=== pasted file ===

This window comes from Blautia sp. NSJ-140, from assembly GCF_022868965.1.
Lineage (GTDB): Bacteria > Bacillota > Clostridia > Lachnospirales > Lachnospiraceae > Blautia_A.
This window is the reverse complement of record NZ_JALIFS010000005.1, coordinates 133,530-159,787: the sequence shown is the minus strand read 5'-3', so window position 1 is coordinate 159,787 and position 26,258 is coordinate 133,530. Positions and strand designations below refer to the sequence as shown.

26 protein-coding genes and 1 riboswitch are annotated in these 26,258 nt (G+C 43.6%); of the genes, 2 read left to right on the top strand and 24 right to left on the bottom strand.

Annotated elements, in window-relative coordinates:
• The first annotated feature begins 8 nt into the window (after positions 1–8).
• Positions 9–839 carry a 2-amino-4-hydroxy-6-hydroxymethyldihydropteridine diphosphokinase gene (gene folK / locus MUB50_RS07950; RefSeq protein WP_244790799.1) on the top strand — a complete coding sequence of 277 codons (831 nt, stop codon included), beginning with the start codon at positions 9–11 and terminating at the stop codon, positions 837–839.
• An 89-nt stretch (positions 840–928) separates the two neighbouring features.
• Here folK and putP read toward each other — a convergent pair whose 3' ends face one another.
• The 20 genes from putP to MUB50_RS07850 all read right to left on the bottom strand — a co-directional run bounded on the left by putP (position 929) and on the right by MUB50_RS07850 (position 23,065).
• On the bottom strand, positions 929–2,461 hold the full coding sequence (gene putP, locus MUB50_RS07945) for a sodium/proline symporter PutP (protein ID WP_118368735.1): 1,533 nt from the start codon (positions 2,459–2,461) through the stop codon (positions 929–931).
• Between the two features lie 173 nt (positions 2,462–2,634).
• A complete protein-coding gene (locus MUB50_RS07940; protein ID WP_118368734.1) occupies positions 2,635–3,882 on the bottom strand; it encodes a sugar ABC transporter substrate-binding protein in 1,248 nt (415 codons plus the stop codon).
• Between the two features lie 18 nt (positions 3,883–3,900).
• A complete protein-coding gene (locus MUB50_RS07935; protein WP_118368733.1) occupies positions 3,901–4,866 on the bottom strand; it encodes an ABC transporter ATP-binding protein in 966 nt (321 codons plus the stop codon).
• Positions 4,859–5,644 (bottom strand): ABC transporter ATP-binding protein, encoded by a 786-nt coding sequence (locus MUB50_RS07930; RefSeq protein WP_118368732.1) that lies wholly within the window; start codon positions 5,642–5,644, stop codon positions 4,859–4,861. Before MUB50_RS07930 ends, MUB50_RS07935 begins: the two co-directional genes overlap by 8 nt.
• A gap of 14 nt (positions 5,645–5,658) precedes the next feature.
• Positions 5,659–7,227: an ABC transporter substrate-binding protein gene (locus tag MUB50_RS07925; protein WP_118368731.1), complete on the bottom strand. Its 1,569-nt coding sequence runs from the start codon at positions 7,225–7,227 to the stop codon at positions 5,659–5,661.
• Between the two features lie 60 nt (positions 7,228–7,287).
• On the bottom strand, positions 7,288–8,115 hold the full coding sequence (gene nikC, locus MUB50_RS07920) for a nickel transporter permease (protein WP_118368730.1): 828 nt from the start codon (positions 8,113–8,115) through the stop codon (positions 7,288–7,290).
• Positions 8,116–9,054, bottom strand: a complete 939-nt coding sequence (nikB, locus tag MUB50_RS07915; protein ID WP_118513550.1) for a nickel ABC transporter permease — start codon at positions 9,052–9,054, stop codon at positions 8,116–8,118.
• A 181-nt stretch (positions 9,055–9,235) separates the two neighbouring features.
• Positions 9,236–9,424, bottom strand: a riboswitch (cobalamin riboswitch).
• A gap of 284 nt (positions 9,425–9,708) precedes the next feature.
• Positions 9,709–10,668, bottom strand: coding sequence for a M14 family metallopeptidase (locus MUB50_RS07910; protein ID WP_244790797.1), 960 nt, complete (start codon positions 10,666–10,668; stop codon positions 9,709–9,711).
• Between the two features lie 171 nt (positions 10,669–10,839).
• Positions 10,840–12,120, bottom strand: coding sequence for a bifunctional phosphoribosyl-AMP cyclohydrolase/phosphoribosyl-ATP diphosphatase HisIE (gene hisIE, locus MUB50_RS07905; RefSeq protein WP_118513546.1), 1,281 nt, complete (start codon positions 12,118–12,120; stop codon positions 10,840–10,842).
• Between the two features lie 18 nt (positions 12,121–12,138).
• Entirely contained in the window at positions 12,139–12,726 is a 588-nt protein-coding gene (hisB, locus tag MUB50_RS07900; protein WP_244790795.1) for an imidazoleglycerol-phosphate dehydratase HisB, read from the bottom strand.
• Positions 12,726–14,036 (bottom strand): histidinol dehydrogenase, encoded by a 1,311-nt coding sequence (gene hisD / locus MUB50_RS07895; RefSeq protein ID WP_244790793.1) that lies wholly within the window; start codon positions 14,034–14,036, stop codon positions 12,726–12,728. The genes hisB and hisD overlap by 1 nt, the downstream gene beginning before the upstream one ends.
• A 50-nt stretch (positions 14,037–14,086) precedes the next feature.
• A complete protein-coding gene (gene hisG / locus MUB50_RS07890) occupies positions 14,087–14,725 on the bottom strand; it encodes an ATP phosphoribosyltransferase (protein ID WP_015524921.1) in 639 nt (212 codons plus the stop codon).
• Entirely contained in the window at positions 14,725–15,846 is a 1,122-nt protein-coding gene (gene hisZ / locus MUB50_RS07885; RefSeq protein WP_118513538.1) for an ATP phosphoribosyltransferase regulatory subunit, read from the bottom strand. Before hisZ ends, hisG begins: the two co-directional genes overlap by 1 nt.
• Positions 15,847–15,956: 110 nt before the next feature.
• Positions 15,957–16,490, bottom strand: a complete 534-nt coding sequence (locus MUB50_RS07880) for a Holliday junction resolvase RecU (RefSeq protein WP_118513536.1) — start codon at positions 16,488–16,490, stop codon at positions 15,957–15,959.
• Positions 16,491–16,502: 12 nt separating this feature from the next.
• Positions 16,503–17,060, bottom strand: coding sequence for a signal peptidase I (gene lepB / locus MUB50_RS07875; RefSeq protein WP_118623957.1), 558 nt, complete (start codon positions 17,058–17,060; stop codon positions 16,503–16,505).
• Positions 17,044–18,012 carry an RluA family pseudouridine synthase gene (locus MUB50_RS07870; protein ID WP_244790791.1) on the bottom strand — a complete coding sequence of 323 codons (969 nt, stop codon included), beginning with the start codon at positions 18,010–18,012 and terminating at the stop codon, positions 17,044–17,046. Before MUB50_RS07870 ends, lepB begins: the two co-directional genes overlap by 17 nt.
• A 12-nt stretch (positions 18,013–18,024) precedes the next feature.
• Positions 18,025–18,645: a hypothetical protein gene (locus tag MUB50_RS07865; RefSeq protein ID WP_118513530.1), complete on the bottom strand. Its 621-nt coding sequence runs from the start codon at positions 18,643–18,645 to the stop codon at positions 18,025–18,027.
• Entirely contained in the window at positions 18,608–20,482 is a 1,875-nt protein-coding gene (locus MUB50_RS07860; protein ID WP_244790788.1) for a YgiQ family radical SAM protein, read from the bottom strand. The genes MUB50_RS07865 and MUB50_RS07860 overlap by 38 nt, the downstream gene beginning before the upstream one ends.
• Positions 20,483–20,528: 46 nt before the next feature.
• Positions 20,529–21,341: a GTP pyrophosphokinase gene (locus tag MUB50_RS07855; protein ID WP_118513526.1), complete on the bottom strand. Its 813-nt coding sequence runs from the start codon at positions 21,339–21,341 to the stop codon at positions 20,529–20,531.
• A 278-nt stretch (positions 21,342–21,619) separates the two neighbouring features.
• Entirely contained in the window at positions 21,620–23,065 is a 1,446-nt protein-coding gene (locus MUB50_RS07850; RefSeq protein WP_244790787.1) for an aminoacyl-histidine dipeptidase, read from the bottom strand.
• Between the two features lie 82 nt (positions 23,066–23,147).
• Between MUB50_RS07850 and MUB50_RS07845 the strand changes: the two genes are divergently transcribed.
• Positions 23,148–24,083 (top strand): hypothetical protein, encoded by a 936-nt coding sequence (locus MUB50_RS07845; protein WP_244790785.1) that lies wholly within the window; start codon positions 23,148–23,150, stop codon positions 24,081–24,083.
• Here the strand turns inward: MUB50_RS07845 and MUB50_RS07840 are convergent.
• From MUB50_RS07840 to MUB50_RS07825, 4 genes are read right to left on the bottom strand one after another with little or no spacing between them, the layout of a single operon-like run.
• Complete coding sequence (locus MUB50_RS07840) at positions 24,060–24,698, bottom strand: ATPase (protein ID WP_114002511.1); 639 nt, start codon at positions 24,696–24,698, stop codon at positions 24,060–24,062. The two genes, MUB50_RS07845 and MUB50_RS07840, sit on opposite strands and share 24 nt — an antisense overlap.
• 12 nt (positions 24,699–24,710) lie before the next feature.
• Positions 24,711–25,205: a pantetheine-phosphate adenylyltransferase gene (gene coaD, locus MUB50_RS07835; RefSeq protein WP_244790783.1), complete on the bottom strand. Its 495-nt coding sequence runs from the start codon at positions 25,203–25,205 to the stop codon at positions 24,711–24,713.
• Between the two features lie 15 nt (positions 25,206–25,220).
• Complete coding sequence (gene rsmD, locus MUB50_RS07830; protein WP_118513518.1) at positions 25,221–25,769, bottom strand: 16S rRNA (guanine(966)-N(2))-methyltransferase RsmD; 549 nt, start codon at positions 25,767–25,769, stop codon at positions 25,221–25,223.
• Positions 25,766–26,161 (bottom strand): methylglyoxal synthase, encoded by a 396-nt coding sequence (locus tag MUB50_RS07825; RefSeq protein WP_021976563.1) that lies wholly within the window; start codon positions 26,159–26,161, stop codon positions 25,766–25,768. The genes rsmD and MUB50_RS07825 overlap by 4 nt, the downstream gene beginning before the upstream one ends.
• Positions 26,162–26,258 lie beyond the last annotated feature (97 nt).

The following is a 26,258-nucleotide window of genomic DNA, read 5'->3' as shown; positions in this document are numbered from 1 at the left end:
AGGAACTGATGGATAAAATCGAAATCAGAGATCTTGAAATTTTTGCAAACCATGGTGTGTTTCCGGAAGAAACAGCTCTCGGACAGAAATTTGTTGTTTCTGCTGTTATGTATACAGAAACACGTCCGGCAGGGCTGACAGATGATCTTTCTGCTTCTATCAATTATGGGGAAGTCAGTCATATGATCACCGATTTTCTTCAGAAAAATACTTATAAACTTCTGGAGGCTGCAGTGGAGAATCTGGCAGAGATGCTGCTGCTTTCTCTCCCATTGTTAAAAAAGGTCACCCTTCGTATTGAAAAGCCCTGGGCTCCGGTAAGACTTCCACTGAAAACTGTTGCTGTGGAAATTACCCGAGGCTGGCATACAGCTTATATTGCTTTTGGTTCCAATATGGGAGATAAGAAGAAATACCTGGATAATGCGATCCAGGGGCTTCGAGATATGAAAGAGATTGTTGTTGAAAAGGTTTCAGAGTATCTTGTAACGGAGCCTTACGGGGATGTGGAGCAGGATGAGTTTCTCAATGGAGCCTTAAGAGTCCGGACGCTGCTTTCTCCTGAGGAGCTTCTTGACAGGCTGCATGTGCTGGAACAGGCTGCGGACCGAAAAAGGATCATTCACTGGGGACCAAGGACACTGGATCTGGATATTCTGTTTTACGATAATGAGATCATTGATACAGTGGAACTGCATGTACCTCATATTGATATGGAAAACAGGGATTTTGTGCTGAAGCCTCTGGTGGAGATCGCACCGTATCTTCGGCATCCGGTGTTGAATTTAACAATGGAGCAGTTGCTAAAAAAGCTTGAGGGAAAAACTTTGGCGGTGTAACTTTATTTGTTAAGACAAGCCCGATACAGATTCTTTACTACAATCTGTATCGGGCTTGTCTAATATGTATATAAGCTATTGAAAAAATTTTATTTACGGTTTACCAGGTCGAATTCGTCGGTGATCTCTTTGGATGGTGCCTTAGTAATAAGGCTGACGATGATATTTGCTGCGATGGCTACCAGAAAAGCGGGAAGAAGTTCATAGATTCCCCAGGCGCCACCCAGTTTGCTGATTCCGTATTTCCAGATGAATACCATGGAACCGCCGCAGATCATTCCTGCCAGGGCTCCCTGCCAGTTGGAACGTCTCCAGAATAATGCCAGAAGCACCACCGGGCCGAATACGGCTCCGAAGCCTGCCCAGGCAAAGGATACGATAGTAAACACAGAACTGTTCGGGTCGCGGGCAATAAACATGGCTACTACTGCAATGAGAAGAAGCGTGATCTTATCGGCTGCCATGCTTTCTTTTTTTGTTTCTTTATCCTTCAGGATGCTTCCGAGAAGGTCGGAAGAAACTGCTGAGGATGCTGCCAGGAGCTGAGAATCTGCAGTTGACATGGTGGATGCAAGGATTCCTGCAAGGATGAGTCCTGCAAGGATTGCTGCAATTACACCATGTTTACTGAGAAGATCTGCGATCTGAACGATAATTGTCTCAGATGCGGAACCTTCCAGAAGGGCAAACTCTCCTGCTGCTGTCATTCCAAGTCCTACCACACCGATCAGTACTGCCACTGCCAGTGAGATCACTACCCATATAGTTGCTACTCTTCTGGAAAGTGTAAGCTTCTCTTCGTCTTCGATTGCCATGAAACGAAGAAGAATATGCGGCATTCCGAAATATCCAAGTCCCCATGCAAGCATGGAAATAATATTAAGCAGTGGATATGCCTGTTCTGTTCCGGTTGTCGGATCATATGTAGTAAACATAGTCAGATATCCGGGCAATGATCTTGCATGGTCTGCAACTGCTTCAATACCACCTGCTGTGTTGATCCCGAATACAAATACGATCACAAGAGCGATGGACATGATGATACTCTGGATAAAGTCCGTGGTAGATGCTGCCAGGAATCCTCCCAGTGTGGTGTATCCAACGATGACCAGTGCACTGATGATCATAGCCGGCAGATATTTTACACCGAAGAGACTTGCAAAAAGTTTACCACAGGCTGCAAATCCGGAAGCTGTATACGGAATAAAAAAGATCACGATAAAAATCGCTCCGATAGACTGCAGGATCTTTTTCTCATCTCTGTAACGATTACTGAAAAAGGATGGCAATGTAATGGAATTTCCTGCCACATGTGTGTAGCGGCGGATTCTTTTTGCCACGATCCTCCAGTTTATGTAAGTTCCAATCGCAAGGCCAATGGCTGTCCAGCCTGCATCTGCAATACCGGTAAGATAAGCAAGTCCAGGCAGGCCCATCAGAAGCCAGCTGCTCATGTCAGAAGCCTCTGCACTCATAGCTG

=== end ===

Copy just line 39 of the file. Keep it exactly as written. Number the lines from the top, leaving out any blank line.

• A 12-nt stretch (positions 18,013–18,024) precedes the next feature.